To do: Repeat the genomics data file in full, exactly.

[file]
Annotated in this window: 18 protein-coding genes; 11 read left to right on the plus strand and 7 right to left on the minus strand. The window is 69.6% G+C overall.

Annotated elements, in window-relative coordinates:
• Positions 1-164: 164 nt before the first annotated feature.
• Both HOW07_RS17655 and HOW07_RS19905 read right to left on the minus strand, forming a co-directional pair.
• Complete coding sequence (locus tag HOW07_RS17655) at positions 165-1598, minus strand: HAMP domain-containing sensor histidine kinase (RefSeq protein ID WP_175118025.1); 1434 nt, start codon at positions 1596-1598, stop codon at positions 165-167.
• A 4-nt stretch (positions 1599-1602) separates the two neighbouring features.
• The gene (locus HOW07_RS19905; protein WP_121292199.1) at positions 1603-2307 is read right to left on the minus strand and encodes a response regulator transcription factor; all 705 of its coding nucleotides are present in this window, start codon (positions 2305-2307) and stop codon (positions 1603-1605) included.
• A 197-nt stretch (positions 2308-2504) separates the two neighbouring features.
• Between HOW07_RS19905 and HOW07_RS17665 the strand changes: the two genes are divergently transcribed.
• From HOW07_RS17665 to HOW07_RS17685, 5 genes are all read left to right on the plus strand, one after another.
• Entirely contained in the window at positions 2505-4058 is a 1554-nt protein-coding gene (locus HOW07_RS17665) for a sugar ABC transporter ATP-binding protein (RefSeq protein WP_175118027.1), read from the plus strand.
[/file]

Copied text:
Annotated in this window: 18 protein-coding genes; 11 read left to right on the plus strand and 7 right to left on the minus strand. The window is 69.6% G+C overall.

Annotated elements, in window-relative coordinates:
• Positions 1-164: 164 nt before the first annotated feature.
• Both HOW07_RS17655 and HOW07_RS19905 read right to left on the minus strand, forming a co-directional pair.
• Complete coding sequence (locus tag HOW07_RS17655) at positions 165-1598, minus strand: HAMP domain-containing sensor histidine kinase (RefSeq protein ID WP_175118025.1); 1434 nt, start codon at positions 1596-1598, stop codon at positions 165-167.
• A 4-nt stretch (positions 1599-1602) separates the two neighbouring features.
• The gene (locus HOW07_RS19905; protein WP_121292199.1) at positions 1603-2307 is read right to left on the minus strand and encodes a response regulator transcription factor; all 705 of its coding nucleotides are present in this window, start codon (positions 2305-2307) and stop codon (positions 1603-1605) included.
• A 197-nt stretch (positions 2308-2504) separates the two neighbouring features.
• Between HOW07_RS19905 and HOW07_RS17665 the strand changes: the two genes are divergently transcribed.
• From HOW07_RS17665 to HOW07_RS17685, 5 genes are all read left to right on the plus strand, one after another.
• Entirely contained in the window at positions 2505-4058 is a 1554-nt protein-coding gene (locus HOW07_RS17665) for a sugar ABC transporter ATP-binding protein (RefSeq protein WP_175118027.1), read from the plus strand.